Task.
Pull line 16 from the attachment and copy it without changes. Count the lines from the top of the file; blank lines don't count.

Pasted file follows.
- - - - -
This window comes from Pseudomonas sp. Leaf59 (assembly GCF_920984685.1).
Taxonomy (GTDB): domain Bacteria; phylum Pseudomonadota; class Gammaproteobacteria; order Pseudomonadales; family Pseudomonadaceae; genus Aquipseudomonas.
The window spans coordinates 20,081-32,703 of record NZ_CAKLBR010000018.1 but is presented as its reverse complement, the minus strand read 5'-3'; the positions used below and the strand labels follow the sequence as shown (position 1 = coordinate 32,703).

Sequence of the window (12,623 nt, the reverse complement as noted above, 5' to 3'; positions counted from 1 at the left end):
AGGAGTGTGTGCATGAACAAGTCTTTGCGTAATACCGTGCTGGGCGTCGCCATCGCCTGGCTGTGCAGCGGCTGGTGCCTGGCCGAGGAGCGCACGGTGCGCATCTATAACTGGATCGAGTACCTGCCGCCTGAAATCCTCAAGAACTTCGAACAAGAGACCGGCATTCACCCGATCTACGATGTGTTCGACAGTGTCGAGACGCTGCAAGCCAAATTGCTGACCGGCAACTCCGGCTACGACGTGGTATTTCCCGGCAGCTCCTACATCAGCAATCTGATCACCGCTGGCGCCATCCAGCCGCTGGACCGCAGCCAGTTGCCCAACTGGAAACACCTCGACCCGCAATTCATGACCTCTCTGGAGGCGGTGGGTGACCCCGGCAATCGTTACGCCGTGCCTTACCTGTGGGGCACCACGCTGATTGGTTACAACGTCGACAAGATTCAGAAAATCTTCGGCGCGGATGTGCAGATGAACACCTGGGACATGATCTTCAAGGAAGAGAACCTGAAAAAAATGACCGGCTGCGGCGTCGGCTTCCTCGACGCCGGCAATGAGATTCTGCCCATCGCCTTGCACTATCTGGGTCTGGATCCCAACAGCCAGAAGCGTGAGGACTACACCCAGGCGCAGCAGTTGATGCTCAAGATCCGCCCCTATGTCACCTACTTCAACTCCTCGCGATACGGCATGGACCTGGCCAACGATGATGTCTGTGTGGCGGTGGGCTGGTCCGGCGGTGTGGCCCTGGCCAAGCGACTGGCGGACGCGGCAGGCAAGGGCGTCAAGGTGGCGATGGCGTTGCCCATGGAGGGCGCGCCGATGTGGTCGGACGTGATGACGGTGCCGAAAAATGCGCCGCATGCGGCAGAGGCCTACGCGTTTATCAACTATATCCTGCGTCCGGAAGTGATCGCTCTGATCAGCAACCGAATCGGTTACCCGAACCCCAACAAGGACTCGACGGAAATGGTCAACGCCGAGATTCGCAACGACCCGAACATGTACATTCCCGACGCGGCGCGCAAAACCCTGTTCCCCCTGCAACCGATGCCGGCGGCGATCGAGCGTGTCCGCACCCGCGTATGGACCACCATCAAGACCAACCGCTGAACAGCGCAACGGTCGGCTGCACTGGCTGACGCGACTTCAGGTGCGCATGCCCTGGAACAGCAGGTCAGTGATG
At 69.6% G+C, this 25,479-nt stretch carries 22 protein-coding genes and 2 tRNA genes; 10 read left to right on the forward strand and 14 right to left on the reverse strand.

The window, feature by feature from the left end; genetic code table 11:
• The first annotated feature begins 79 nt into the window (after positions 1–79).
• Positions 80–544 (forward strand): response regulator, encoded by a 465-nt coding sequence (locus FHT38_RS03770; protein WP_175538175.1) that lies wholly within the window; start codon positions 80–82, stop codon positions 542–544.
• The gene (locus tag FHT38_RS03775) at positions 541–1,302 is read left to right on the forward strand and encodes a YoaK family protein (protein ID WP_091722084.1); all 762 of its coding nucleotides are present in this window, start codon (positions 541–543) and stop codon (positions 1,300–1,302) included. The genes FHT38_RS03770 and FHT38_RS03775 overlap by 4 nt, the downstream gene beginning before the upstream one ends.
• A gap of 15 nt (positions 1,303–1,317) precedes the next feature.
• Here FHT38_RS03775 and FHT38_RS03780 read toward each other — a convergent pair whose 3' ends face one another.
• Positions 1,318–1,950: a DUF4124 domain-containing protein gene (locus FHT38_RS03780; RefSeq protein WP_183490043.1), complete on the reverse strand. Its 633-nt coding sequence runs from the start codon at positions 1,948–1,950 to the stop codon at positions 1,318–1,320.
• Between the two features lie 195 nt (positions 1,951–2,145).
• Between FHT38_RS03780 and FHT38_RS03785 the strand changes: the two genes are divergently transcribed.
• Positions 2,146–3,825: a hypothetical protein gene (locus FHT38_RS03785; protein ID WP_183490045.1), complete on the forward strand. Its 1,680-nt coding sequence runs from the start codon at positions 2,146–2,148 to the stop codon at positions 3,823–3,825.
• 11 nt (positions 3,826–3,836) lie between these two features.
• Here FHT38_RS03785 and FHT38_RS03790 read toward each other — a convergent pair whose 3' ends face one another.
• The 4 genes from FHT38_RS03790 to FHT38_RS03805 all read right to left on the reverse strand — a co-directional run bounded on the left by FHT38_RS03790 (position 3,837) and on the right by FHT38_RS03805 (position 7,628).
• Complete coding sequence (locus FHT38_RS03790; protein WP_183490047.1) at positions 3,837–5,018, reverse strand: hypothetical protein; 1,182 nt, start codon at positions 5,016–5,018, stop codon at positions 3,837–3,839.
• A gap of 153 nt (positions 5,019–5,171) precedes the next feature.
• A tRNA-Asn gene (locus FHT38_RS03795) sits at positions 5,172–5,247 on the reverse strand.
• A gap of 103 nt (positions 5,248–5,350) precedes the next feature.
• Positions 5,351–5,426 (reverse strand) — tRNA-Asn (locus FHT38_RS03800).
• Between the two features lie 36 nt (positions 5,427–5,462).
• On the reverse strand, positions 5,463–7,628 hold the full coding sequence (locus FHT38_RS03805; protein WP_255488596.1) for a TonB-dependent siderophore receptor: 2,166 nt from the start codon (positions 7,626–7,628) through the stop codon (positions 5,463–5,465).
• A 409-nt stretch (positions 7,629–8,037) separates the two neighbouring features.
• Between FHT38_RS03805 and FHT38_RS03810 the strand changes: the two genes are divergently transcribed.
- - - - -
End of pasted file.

• Positions 2,146–3,825: a hypothetical protein gene (locus FHT38_RS03785; protein ID WP_183490045.1), complete on the forward strand. Its 1,680-nt coding sequence runs from the start codon at positions 2,146–2,148 to the stop codon at positions 3,823–3,825.